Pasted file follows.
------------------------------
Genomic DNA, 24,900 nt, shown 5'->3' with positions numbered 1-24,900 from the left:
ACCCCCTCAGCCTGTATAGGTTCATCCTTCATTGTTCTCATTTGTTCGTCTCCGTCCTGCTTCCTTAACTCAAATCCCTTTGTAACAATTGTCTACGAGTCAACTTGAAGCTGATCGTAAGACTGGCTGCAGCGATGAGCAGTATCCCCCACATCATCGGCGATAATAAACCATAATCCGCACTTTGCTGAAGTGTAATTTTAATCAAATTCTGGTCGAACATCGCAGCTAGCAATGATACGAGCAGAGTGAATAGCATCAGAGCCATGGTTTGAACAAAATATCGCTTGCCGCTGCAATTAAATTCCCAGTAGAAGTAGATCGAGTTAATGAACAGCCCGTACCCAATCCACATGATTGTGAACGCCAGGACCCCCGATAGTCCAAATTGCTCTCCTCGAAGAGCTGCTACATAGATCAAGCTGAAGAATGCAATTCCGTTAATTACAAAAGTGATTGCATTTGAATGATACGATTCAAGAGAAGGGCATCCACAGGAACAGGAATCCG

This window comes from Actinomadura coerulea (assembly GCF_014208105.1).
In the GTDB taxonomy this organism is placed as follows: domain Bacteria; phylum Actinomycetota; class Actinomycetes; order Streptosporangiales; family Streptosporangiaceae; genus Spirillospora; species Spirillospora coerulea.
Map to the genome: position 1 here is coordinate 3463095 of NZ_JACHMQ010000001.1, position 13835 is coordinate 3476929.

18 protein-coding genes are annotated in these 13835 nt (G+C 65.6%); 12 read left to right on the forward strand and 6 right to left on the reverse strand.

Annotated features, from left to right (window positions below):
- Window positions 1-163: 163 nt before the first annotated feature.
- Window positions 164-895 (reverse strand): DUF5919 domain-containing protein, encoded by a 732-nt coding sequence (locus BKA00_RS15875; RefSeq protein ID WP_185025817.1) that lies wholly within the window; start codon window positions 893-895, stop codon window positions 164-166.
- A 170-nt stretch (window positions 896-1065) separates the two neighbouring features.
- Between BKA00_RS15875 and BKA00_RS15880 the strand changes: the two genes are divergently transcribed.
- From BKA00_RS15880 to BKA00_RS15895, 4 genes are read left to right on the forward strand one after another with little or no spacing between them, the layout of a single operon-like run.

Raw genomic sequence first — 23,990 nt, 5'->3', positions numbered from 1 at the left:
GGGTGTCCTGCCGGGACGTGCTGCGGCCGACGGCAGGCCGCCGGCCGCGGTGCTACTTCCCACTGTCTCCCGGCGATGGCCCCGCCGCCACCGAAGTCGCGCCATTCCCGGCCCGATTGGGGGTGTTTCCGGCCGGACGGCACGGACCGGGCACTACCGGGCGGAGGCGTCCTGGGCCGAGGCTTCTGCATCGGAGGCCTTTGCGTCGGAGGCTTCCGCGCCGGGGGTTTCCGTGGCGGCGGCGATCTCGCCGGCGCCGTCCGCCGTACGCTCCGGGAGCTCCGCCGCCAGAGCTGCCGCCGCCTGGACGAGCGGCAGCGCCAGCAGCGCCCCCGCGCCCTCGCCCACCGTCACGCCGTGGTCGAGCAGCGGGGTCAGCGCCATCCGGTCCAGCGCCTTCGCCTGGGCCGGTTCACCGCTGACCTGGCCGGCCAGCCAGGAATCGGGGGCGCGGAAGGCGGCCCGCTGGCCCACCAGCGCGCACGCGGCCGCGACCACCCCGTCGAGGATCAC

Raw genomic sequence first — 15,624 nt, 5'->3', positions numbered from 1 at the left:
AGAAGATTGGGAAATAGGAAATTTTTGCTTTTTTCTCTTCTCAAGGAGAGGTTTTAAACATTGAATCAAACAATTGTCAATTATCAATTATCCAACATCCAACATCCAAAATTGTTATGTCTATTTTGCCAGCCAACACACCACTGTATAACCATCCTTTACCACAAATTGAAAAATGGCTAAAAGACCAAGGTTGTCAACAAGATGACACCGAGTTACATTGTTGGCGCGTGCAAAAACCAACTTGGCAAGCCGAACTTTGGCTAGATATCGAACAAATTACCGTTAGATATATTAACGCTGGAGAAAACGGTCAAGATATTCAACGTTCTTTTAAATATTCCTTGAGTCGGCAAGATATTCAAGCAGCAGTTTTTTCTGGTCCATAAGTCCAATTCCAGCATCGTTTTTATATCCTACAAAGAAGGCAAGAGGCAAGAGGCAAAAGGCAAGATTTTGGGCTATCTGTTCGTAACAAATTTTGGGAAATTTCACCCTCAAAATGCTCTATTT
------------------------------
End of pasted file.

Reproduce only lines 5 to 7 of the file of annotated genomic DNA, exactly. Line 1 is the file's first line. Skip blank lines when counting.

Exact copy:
Map to the genome: position 1 here is coordinate 3463095 of NZ_JACHMQ010000001.1, position 13835 is coordinate 3476929.

18 protein-coding genes are annotated in these 13835 nt (G+C 65.6%); 12 read left to right on the forward strand and 6 right to left on the reverse strand.

Annotated features, from left to right (window positions below):